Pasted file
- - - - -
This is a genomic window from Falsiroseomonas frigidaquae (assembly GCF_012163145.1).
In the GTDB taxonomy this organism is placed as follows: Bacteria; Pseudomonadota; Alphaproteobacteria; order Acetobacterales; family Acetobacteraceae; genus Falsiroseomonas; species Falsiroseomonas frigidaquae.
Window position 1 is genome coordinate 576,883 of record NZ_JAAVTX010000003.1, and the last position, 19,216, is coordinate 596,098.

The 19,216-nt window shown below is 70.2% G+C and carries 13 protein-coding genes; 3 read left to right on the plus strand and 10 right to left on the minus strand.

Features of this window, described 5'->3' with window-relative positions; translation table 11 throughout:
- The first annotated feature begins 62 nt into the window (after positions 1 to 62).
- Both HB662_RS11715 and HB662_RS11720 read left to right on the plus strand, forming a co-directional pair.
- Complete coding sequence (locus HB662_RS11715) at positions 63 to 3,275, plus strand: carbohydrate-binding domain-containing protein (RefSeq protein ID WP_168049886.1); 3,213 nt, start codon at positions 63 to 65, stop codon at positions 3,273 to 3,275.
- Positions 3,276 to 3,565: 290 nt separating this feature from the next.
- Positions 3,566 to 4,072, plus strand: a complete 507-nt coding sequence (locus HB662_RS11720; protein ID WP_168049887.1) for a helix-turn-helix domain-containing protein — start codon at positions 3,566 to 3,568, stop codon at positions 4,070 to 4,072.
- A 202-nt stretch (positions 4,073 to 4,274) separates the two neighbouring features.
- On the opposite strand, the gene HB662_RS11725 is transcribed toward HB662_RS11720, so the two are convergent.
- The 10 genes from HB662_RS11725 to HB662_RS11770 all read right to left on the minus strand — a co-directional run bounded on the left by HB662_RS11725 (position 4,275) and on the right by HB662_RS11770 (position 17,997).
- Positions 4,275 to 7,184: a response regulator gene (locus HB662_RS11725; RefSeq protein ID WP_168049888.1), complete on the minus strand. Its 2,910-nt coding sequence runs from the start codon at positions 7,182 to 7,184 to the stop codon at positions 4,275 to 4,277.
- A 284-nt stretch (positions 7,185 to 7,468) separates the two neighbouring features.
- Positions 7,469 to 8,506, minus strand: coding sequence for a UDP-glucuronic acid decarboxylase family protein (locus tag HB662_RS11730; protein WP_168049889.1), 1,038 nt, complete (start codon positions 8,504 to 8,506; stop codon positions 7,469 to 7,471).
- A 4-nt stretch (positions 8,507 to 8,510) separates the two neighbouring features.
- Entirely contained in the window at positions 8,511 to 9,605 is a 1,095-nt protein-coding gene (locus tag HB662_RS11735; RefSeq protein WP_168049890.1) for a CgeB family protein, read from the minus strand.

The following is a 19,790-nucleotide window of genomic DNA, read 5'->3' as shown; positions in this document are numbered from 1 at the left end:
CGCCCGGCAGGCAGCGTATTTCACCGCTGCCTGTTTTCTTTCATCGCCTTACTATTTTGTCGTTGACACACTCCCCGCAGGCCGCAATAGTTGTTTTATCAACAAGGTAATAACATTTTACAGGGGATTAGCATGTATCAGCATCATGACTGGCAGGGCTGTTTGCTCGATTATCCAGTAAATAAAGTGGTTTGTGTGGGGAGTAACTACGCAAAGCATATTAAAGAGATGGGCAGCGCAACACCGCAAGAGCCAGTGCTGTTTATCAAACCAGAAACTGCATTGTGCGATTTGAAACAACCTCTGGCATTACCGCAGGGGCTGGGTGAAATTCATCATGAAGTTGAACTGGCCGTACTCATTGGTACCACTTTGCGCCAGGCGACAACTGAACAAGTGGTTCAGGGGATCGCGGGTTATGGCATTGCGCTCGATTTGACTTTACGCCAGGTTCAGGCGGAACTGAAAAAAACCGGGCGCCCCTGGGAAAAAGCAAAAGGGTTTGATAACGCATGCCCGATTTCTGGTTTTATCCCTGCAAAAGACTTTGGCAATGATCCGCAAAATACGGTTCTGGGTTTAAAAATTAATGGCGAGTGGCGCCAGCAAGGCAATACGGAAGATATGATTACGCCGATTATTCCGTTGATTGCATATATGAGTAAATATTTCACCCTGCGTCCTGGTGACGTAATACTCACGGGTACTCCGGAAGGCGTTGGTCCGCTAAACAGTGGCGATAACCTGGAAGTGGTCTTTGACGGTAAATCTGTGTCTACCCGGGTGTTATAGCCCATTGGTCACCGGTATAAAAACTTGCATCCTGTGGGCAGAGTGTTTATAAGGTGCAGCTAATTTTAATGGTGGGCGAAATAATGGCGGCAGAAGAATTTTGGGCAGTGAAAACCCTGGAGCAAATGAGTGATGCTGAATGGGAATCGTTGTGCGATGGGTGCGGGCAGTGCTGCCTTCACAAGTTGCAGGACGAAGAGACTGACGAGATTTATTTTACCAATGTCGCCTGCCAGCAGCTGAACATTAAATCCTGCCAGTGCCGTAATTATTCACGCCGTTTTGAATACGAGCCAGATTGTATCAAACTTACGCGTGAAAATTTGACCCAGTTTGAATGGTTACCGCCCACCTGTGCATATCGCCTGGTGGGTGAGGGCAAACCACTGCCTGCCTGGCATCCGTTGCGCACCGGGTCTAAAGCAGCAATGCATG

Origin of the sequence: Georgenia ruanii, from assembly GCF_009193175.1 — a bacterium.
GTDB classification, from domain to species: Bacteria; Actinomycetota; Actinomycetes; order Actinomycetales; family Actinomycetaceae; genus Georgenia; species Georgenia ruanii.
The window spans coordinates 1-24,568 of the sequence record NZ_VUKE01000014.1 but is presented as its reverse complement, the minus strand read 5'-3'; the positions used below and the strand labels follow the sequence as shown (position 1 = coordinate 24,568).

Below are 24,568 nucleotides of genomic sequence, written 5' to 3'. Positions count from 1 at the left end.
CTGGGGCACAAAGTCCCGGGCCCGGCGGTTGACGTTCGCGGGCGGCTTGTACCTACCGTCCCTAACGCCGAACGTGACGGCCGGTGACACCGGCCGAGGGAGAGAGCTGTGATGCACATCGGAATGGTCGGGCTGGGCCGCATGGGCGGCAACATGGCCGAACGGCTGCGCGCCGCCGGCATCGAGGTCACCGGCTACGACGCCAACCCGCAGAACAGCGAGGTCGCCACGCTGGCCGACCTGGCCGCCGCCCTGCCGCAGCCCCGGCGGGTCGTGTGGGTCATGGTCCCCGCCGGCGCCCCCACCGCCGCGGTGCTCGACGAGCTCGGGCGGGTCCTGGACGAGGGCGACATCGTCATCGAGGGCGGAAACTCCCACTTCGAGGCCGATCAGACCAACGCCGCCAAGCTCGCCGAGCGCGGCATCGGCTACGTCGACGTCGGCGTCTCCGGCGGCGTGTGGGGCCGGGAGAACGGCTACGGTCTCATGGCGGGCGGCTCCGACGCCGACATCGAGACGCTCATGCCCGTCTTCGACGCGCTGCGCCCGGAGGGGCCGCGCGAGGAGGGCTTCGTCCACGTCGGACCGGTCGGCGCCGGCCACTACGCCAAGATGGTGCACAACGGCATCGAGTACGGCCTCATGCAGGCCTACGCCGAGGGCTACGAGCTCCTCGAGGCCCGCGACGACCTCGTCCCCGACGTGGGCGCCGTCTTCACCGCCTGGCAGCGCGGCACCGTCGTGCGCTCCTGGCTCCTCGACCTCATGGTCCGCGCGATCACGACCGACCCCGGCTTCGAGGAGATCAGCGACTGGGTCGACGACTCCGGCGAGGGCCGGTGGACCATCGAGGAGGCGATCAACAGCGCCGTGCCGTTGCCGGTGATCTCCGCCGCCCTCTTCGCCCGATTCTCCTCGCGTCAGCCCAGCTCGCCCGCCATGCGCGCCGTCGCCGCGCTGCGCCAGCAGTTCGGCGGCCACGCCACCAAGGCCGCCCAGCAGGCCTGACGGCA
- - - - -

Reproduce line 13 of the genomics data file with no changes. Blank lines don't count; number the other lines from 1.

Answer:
- The 10 genes from HB662_RS11725 to HB662_RS11770 all read right to left on the minus strand — a co-directional run bounded on the left by HB662_RS11725 (position 4,275) and on the right by HB662_RS11770 (position 17,997).